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Health policy emerges from the shadows


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Friday, 14 May 2010

Health policy emerges from the shadows

Andrew Lansley has hardly got his feet under the desk but we are starting to find out what he’s thinking.

You might think we would already have known – he has been shadow health secretary for seven years – but politicians in opposition tend to deal in policy muesli, designed to create a vague sense of being good for you without being particularly tasty or satisfying.

Now he’s doing the job for real and the broad sweep of the Conservative health manifesto is already starting to acquire detail.

Let’s start with the boring but important bit: what is the health secretary’s take on NHS finances?

As promised, there will be real growth in NHS funding, possibly at the expense of other areas of the public sector, but this will nevertheless be lower than in previous years. Average annual growth of the NHS budget over its 61 year history is around 4% and in the past decade was closer to 7%. Mr Lansley has a lower figure than either of these in mind for the future. So “real terms growth” is technically correct, but it will feel like a reduction.

We also know that the productivity gain sought from the NHS will be at least as high as the bar set by David Nicholson last June. The £20 billion improvement in the financial position was to have been achieved by an approximately 3.5% annual productivity gain over each of the three years from 2011.

On Radio 4 this week, Mr Lansley hinted that this might not be enough to meet the still growing pressures on the system. So anyone who dreamt that a new government might somehow wave the financial crisis away needs to pull the duvet further over their head.

The new health secretary has also made it clear that whatever investment is made in the NHS will go to improve services not to protect jobs. Big reductions can be expected in the payroll of the NHS and the Department of Health. Again, this is no surprise. Cutting top heavy management, reducing bureaucracy and targets, moving commissioning from back office to frontline – all of these were clearly flagged in the Conservative manifesto. But rather like a patient who has felt unwell for a long time, the diagnosis when it comes is still a shock.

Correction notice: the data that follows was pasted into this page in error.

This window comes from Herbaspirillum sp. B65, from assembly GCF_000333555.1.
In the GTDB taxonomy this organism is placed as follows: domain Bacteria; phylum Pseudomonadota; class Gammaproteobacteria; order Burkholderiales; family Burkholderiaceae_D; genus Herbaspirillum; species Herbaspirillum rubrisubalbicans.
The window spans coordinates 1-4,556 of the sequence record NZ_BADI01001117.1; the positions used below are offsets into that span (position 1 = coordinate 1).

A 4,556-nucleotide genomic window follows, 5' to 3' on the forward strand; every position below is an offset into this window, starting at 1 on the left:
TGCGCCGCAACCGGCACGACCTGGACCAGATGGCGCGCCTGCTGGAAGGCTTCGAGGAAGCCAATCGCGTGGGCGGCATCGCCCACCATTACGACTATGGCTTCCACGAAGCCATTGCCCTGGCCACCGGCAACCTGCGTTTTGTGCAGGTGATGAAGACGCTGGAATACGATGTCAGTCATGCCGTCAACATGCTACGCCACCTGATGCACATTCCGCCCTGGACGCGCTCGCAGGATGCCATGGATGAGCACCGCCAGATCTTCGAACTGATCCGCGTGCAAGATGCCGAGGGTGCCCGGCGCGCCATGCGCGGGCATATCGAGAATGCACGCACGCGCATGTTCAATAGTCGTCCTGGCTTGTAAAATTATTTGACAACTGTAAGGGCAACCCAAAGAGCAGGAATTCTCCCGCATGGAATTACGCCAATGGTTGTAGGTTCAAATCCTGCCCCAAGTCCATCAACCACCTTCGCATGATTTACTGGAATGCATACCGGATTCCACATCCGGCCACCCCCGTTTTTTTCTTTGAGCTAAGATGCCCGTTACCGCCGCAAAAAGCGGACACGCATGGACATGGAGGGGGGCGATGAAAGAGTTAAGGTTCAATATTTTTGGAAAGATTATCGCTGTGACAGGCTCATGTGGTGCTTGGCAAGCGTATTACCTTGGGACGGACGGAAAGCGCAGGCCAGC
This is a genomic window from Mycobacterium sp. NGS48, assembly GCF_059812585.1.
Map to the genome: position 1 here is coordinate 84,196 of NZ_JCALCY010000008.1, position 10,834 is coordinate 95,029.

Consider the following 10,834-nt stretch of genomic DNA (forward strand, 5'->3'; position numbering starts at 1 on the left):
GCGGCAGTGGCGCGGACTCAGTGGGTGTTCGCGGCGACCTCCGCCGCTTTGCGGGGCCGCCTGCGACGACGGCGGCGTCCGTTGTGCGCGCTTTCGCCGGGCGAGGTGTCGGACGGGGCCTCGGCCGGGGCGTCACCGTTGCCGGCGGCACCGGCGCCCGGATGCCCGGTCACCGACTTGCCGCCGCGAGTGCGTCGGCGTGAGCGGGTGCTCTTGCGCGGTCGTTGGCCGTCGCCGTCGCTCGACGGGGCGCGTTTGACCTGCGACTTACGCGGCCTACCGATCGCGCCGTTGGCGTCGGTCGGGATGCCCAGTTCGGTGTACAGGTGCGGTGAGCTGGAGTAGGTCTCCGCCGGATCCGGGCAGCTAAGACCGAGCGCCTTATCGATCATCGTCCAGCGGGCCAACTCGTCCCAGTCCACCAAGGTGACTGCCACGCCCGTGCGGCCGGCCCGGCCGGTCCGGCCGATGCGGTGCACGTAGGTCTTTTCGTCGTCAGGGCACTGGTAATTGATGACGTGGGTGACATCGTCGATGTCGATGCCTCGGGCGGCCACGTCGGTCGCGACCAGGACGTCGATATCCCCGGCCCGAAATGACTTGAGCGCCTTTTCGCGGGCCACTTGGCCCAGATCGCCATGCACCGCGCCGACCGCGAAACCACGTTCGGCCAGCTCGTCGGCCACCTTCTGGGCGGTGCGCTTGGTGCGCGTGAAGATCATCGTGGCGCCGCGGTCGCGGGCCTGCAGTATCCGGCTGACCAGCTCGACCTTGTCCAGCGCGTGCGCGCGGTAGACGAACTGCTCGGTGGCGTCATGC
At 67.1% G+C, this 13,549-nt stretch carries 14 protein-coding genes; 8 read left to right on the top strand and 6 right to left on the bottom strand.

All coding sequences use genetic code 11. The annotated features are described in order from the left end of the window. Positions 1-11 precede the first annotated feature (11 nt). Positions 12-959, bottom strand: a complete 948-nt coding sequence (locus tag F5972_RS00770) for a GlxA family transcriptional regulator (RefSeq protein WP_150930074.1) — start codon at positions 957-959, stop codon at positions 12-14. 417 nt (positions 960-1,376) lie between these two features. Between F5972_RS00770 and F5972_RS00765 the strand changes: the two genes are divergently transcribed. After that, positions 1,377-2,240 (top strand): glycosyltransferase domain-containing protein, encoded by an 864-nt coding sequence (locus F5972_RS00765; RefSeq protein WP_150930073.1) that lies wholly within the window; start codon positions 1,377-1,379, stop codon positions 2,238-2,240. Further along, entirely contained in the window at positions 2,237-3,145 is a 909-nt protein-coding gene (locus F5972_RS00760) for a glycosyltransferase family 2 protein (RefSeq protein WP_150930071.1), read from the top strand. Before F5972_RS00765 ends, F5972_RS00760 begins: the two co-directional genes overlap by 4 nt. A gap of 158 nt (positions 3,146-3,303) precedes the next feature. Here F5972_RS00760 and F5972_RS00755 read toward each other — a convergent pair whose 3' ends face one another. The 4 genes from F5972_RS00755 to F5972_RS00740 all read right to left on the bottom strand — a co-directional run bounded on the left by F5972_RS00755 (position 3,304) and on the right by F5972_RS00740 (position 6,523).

The NHS is to have greater autonomy. There are whispers of a Department of Public Health, a radically slimmed down DH that will take fewer management decisions, and will defer to a more independent NHS board.

There will be a new emphasis on the needs of the patient and renewed focus on quality. The health secretary is not going to measure health outcomes against our own narrow standards but against a broader canvas. Regional and local comparisons may be important, but global comparisons will also come into play.

The swirling mists are also clearing around social care. The new health secretary is keen on better funded social care for the pragmatic reasons that it could not only reduce acute sector costs but deliver better services to patients. The end of the care pathway does not have to be a hospital. Successful healthcare systems are not defined by the number of people in hospitals but the number that are kept out of them.

NHS Networks will open its first general discussion forum since the re-launch of the service in February. Use it to tell the new secretary of state for health what we think of his ideas and where you think we should be heading.